Part of becoming a responsible adult is learning to make wise choices and decisions, and accepting the results of those choices. You've probably already let your children make relatively small decisions regarding what to wear each day or which subject they should do their homework in first, but as they get older, there are many more choices to make, and many of those choices are major ones. The first factor in the decisions that your teens make has to do with the example they saw at home. Do they see their parents making healthy food choices? Do they witness respectful communications techniques? Are self-growth and continuing education practiced at home? When you set clear rules, provide safe, fun alternatives to risky entertainment, and recognize your teens' smart choices, you're giving them tools to make the right choices in the future.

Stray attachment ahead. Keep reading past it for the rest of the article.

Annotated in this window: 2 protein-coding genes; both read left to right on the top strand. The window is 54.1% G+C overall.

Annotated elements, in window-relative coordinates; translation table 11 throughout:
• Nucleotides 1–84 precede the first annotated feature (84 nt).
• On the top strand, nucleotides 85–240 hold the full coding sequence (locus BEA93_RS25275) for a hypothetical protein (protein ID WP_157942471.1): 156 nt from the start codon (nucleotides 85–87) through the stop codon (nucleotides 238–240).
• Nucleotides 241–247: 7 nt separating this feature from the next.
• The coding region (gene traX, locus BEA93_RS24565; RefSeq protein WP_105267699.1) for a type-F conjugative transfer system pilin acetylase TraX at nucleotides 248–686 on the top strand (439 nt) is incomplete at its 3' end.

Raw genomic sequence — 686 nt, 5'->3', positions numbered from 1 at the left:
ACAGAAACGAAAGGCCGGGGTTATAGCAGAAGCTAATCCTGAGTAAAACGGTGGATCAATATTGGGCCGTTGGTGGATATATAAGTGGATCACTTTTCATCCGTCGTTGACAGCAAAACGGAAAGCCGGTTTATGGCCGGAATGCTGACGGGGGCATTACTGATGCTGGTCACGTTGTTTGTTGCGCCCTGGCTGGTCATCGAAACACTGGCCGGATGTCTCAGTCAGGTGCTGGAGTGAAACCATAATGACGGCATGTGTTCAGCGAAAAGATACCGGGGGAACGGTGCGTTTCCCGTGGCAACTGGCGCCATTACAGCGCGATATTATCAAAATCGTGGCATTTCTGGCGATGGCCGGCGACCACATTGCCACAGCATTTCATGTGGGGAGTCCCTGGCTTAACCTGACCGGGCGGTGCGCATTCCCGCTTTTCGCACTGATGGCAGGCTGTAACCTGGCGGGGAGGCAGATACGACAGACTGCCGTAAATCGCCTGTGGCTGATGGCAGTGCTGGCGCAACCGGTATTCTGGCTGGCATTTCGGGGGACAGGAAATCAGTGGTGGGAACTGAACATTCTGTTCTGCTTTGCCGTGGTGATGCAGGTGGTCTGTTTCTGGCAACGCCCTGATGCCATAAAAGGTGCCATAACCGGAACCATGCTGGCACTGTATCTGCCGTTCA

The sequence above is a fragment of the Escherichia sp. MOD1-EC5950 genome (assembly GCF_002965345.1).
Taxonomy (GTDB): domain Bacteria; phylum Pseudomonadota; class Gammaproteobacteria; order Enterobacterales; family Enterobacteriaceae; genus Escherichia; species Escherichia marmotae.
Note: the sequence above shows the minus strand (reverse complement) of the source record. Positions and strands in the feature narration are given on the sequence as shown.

The next influence on your teens is their peer group. While the frontal lobe in the brain that deals with the decision-making process isn't fully formed until the age of 25, if your teens' friends seem to be even more impulsive and reckless than other teenagers in your neighborhood, you may want to motivate your teen to choose other friends with a more positive influence. In small matters, if your teen makes a poor choice, it's not the end of the world and hopefully it will be a learning experience.
When it comes to making a choice, whether which major to choose in college, whether to experiment with drugs or alcohol, or whether to start a relationship with a member of the opposite sex, show your teen how to gather information about the pros and cons and how to consult others in order to make the wisest choice. If you have to help your teens with choices, solicit their opinion as well, since if they are involved in formulating the options, they won't perceive the choice as being forced upon them from the outside.